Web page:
Benefits of Dietary Fiber
A high-fiber diet has many benefits, which include:
- Normalizes bowel movements. Dietary fiber increases the weight and size of your stool and softens it. A bulky stool is easier to pass, decreasing your chance of constipation. If you have loose, watery stools, fiber may help to solidify the stool because it absorbs water and adds bulk to stool.
- Helps maintain bowel health. A high-fiber diet may lower your risk of developing hemorrhoids and small pouches in your colon (diverticular disease). Some fiber is fermented in the colon. Researchers are looking at how this may play a role in preventing diseases of the colon.
- Lowers cholesterol levels. Soluble fiber found in beans, oats, flaxseed and oat bran may help lower total blood cholesterol levels by lowering low-density lipoprotein, or "bad," cholesterol levels. Studies also have shown that high-fiber foods may have other heart-health benefits, such as reducing blood pressure and inflammation.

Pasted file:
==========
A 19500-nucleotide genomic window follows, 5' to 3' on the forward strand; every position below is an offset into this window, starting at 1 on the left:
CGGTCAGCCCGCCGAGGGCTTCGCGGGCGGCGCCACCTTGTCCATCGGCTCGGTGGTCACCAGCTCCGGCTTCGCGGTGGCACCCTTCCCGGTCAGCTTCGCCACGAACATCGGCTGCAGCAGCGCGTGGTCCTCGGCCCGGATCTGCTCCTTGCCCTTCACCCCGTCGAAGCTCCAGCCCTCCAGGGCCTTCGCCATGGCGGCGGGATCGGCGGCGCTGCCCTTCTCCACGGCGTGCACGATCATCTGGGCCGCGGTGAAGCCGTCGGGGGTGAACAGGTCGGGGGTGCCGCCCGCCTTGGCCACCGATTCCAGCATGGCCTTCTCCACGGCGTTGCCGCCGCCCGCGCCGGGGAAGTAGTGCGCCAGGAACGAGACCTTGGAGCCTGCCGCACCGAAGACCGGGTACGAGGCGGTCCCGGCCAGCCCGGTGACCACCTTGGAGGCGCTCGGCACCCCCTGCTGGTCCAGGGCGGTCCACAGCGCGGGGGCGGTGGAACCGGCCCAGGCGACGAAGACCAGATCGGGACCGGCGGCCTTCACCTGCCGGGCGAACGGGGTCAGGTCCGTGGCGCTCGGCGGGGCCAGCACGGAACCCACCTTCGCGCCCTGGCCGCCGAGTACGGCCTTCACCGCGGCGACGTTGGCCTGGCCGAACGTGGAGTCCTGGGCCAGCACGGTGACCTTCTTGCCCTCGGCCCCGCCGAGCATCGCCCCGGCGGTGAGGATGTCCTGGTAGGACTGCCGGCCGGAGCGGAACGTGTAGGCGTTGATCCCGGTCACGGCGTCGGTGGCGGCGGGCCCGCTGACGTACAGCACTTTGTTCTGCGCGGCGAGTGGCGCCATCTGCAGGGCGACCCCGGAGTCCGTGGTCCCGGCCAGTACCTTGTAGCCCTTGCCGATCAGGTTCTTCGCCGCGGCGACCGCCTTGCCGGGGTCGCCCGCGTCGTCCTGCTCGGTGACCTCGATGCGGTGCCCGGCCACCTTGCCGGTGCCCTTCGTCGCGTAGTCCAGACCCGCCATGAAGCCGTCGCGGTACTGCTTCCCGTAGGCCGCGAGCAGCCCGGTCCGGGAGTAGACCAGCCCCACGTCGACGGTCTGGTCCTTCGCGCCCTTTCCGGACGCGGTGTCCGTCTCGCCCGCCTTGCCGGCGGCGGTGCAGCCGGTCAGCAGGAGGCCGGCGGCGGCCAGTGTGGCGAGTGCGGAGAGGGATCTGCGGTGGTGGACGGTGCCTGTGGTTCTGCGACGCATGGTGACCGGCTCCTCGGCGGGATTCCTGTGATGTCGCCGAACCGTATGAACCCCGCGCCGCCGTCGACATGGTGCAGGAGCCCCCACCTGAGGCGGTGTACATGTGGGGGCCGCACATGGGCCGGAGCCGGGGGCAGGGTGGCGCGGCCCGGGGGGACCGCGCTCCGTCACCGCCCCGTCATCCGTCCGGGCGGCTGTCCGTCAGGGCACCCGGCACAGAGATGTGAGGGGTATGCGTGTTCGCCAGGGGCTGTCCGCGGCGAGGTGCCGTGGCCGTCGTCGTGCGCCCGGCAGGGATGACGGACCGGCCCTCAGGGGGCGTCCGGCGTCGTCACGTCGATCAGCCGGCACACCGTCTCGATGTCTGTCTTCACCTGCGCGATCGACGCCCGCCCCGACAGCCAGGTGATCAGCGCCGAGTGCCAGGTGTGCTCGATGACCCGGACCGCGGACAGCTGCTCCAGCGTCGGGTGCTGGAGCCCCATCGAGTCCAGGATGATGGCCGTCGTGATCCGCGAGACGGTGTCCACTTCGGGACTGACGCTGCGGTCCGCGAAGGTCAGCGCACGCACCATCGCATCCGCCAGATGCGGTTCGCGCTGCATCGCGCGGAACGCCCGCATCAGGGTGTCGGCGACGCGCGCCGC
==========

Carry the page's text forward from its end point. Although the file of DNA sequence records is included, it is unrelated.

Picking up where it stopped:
- Helps control blood sugar levels. In people with diabetes, fiber — particularly soluble fiber — can slow the absorption of sugar and help improve blood sugar levels. A healthy diet that includes insoluble fiber may also reduce the risk of developing type 2 diabetes.
- Aids in achieving healthy weight. High-fiber foods tend to be more filling than low-fiber foods, so you're likely to eat less and stay satisfied longer. And high-fiber foods tend to take longer to eat and to be less "energy dense," which means they have fewer calories for the same volume of food.
It’s a simple fact that people aren’t eating enough whole grains, legumes, fruits, or vegetables—the main sources of dietary fiber. So it shouldn’t be surprising that the average intake of dietary fiber is pitifully low—only 15 g per day on average. In fact, dietary fiber is listed as a “nutrient of concern” in the 2010 Dietary Guidelines for Americans—along with potassium, calcium, and vitamin D—because intake is low enough to be a public health concern. The Adequate Intake for fiber is 14 g/1,000 kcal—25 g per day for women and 38 g per day for men, according to the 2010 Dietary Guidelines.
supports to increase the intake of dietary fiber.